Abdullah M. I. Syed’s Weaving Myth III (Flying Rug Series)
Hand-cut and weaved US$ 2 bill and 20 Pakistani Rupee with custom Perspex vitrine 6 x 10 in., 2013

Naiza H. Khan

Naiza Khan’s work is an archaeological exploration on how objects connect with human experience; it examines landscapes that contain ruins of the past and creates narratives that indicate the continuing hold of history on the present. Khan’s work primarily relates to her roots in Pakistan, particularly Manora, as she captures a sense of uncertainty that is broadly felt across the world. Her series titled The Skin She Wears (2008), marks a major departure from Khan’s earlier work related to the female body, in which she uses images of lingerie and straight-jackets and creates ‘armored’ skirts of galvanized steel. Based in Pakistan, Khan has been founder and co-coordinator for the Vasl Artists Collective and part of the Fine Arts Faculty of the Indus Valley School of Art and Architecture in Karachi. You can get to know Naiza and her work better here.

Naiza Khan’s Armour Skirt & Armour Lingerie
Galvanised Steel

Syeda Farida Batool

Syeda Farida Batool is both an artist and art historian. She writes on different aspects of fine arts for journals, and has participated in a number of solo and group shows and also makes short films on art and art-related subjects. Her main medium used in her art practice is lenticular printing which involves ‘interlacing’ photographs and then mounting them behind a lenticular lens to make it appear animated and three dimensional. Her works explore the effects of consumer culture, sectarianism, the relationships between the state and its citizens. You can get to know Syeda and her work better here.

Farida Batool’s Love Letter to Lahore (2006)
Lenticular print 20 x 29.5 in

Haider Ali, King of Truck Art

No post on art in Pakistan is complete without a hat-tip to truck painting. And that brings us to Haider Ali, the uncrowned King of truck art. Ali, who is from Karachi, was seven when his father first taught him the art of truck painting. At 16, he took on his first job, but was unsure of his skills. Ali spent nights practicing the paintings that he would apply to trucks during the day. It wasn’t until he painted trucks at the Smithsonian that Ali realized that he was good at his job. Now, twenty-seven years after his education began, Ali teaches the next generation of truck painters. He is also part of Phool Patti, an organization that promotes truck artists from Pakistan across the world. Check out Haider Ali’s Facebook page here.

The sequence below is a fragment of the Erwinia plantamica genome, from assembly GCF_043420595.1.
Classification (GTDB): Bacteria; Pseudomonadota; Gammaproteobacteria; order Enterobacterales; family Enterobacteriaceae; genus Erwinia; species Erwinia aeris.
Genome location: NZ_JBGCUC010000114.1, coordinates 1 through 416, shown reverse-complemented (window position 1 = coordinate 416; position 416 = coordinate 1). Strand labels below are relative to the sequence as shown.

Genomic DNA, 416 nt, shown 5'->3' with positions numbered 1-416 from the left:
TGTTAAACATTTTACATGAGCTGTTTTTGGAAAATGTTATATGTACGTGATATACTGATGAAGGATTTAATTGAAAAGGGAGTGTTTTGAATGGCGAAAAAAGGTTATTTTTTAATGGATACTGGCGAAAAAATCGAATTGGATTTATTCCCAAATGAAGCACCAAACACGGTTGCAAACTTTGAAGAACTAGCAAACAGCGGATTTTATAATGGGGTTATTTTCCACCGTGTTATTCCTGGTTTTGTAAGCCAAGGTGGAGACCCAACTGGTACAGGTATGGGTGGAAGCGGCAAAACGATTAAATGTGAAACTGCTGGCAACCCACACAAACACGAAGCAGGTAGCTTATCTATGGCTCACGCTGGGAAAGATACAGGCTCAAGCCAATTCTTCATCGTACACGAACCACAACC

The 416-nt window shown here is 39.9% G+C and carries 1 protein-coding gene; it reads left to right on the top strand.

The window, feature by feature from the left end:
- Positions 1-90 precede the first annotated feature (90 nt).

Finally, a word of advice from Pawan Mishra, author of the rather funny Coinman: An Untold Conspiracy, “Good neighbours always spy on you to make sure you are doing well.” And on that note, keep discovering more things about Pakistan. You can be sure we’ll do our bit to help you. Bon Voyage.

Previous Editions:

Update: We have compiled the entire series of blog posts on The Art of Talking About Art in one place. To read other editions of the series, click here.

Avinash Subramaniam

Avinash has been an advertising writer, fiction writer, poetry writer, freelance writer and serial wronger. Other roles he has been in include those of an editor, brand builder, and teacher. His interests include advertising, scrabble, body building, chess, cinema, making money, reading, internet culture, cricket, photography. To hear him air his thoughts, follow him on Twitter @armchairexpert.